2 Sudanese Men Jailed for Helping Czech 'Christian Spy'

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Two Sudanese men, one a leader in the Sudan Church of Christ, are still in jail for allegedly aiding a now-released Czech aid worker Petr Jasek.
Abdumonem Abdumawla and Rev. Hassan Abduraheem have been jailed prisoners since December 2015 in Sudan for allegedly aiding a Czech man accused of being a Christian spy. WorldWatch Monitor

Two Sudanese men, one a leader in the Sudan Church of Christ, are still in jail for allegedly aiding a now-released Czech aid worker Petr Jasek.

On Jan. 29, 2017, Rev. Hassan Abduraheem and geologist Abdumonem Abdumawla were found guilty by a court in the Sudanese capital Khartoum of aiding Jasek to "spy," incitement of hatred between religious groups, and propagation of false news. Both men were arrested in December 2015 for "aiding and abetting" Jasek in his alleged "spying." They were sentenced to 12 years in prison, reports WorldWatch Monitor.

However, Jasek was pardoned and released on Feb. 27. Supporters of Abduraheem and Abdumawla said there are no grounds on which to keep them in prison.

The Special Envoy for the Promotion of Freedom of Religion or Belief outside the European Union, Jan Figel, called for the pardon of the two jailed Sudanese men.

Abdumawla was arrested by Sudan's National Intelligence and Security Services (NISS) in December 2015, after he began collecting money to help his friend, Ali Omer, a young Darfuri student, who had been injured and seriously burned during a demonstration in July 2013. Abdumawla was put in contact with Abduraheem and Jašek, who then donated money toward Omer's treatment, according to WorldWatch Monitor.

Abdumawla was held by the NISS between December 2015 and May 2016, not allowed to meet or communicate with his family during this time. He was moved to the attorney general's custody in May 2016 when the prosecutor started his criminal investigation.

He currently is being held in al-Huda Prison in Omdurman.

Abduraheem was arrested by NISS at his home on Dec. 19, 2015. NISS held him until May 9, 2016, when he too was moved to the attorney general's custody. WorldWatch Monitor reported the prosecutor started building a case against him, which revolves around his act of kindness in donating money toward the medical treatment for Omer. Officials said he also facilitated a meeting between Jašek and Omer, after which Jašek donated $5,000 to Omer's treatment.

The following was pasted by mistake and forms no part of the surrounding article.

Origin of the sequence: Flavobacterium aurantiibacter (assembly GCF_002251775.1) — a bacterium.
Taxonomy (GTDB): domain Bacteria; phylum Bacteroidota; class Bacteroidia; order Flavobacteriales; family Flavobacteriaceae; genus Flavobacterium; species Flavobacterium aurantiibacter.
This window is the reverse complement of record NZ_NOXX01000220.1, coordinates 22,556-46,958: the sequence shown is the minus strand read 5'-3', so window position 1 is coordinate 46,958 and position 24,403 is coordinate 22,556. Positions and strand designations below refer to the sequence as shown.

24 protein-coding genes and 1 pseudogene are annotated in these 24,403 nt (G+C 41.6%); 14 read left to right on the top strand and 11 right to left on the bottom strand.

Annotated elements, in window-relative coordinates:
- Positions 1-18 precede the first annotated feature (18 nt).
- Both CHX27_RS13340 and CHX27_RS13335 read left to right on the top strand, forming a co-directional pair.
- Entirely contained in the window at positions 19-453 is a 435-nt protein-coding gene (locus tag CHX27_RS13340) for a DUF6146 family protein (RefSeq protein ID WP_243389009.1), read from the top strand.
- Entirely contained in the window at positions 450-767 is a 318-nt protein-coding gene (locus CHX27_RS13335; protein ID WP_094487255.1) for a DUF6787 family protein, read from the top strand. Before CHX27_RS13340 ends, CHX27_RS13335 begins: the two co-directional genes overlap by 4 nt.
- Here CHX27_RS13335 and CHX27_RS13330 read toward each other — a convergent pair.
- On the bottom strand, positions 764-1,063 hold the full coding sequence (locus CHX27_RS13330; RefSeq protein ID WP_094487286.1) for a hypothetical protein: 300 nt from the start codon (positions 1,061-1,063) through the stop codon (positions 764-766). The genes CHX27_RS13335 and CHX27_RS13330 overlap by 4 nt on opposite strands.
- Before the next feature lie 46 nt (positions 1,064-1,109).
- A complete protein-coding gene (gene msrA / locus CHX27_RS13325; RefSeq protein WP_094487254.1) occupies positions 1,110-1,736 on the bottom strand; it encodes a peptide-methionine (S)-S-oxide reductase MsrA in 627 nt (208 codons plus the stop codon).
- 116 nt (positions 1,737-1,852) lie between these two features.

While detained by the NISS, Abduraheem was not allowed to see his family, members of his church, or legal representatives. WorldWatch Monitor stated his family is especially concerned for his health as he suffers from stomach ulcers, and they have been unable to get his medication to him. He is currently also held in al-Huda Prison.

Jasek, who originally was found guilty of charges and sentenced to more than 20 years in prison, was then pardoned and freed by President Omar Bashir.

Abduraheem and Abdumawla have appealed against their sentences, which have yet to be ruled on.

The chairman of Sudan's Legislation and Justice Committee at the National Assembly, Ahmed El Tijani, reported that Figel asked about the demolition of several churches. El Tijani told him the churches were demolished for land-ownership reasons, and reaffirmed that some mosques have been demolished for the same reason.

Last February, there were reports that Khartoum state authorities decided to demolish 25 churches. However, this decision has been suspended, reports WorldWatch Monitor.

Following the secession of South Sudan in 2011, seven former Sudanese dioceses moved to South Sudan leaving only two dioceses for the small Christian minority in Sudan, mainly in South Kordofan and Khartoum states, reports WorldWatch Monitor.

Figel said the exchanges he had during his visit "demonstrated readiness of Sudanese partners to engage in continuous and constructive dialogue on religious diversity in Sudan, Horn of Africa and globally."

 

 

Tags : religious persecution, Freedom of Religion, Sudan, Christian news, Sudan Church of Christ, Rev. Hassan Abduraheem, Abdumonem Abdumawla, Petr Jasek, religious diversity, European Union